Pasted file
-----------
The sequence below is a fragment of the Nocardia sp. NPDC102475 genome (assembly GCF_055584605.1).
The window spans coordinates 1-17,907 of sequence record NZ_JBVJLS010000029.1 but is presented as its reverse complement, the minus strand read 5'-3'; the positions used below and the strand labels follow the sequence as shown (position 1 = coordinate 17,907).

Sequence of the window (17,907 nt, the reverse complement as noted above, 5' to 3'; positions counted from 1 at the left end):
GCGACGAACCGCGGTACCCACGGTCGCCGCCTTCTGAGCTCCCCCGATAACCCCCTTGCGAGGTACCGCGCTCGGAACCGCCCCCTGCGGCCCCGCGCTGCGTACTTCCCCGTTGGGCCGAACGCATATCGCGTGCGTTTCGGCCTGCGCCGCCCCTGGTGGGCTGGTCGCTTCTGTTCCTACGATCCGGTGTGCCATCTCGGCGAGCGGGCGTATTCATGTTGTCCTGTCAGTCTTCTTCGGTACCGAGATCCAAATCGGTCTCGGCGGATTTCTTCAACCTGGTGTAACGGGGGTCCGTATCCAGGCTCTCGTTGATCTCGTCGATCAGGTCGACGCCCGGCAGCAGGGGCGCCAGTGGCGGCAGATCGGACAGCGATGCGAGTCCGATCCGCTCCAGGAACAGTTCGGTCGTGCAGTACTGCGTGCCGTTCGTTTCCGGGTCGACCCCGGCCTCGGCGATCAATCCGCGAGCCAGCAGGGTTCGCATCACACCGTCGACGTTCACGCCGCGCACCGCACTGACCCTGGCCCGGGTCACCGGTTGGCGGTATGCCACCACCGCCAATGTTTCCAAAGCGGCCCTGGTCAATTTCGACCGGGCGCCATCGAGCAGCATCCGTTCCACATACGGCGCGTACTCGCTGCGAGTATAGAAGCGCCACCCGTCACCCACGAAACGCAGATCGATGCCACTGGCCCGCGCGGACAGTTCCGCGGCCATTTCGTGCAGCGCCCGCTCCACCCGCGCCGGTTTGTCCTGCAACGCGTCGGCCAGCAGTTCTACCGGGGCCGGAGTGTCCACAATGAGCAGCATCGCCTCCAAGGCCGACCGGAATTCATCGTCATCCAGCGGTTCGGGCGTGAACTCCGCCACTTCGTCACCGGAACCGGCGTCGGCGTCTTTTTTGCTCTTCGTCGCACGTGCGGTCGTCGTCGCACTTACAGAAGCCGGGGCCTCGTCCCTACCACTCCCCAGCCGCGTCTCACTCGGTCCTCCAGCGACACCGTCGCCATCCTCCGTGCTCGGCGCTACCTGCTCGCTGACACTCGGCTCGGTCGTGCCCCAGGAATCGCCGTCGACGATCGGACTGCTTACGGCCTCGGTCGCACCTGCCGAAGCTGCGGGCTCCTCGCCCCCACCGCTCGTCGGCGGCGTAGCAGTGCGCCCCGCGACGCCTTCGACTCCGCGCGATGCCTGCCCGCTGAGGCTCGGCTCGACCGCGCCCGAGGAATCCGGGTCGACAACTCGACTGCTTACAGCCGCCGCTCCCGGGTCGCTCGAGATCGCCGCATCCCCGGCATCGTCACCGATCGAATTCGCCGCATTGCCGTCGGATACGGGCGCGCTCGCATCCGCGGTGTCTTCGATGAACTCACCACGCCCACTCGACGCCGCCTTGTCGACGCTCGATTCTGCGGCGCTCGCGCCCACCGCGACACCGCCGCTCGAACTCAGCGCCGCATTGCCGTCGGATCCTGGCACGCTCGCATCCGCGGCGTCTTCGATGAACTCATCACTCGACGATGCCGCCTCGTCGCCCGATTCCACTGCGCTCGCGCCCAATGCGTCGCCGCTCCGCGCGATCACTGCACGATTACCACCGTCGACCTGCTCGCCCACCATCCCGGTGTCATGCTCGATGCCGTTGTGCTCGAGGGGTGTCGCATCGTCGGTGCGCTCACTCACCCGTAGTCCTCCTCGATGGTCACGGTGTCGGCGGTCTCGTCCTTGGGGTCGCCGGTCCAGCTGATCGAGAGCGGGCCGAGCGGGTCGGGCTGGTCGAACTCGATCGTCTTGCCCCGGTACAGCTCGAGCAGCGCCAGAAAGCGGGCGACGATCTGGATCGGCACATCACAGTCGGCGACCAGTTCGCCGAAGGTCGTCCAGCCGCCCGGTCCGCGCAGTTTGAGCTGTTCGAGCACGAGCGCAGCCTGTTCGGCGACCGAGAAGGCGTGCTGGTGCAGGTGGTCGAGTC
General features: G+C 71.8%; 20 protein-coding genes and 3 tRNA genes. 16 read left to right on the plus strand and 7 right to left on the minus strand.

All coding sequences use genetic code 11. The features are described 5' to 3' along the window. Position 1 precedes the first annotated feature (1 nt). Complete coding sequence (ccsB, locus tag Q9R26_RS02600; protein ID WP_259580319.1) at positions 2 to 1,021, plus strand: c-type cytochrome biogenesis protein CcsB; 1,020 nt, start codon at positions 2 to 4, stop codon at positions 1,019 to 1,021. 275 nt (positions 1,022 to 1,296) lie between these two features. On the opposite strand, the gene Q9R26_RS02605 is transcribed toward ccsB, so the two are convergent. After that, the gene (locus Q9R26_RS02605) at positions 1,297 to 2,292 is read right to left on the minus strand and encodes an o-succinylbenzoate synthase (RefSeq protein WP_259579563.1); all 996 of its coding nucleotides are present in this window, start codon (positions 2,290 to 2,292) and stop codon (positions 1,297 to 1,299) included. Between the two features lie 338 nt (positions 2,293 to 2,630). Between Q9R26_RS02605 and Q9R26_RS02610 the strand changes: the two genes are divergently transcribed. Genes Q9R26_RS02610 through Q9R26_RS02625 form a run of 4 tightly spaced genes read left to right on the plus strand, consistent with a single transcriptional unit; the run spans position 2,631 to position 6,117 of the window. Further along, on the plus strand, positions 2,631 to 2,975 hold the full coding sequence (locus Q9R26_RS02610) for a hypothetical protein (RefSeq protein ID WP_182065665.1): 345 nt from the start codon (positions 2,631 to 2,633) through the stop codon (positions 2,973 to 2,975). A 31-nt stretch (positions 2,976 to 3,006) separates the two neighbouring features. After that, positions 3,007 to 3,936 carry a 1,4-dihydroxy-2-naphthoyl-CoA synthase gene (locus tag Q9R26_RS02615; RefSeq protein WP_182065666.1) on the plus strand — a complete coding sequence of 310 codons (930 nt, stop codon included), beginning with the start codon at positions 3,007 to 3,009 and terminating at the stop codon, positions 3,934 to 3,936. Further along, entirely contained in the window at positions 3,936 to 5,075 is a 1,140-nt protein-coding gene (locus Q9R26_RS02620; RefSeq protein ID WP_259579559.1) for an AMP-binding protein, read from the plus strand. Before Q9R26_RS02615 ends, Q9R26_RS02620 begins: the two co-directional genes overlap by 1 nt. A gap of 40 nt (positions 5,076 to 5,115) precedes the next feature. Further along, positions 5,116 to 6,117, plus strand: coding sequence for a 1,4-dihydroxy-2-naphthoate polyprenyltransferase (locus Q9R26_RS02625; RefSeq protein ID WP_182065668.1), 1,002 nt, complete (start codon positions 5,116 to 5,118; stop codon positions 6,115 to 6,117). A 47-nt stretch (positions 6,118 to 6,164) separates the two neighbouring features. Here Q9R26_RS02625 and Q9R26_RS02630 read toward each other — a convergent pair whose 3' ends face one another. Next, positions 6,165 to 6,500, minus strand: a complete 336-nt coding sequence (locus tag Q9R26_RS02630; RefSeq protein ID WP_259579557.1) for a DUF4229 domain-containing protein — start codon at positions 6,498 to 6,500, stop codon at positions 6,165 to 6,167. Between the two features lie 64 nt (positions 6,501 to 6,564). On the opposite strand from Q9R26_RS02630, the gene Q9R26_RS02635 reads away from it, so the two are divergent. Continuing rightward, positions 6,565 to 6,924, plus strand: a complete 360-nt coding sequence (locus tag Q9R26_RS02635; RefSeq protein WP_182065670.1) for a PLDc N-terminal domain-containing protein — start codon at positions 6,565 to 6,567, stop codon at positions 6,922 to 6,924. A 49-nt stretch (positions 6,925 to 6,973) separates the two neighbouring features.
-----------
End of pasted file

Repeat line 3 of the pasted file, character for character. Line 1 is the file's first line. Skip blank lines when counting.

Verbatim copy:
Sequence of the window (17,907 nt, the reverse complement as noted above, 5' to 3'; positions counted from 1 at the left end):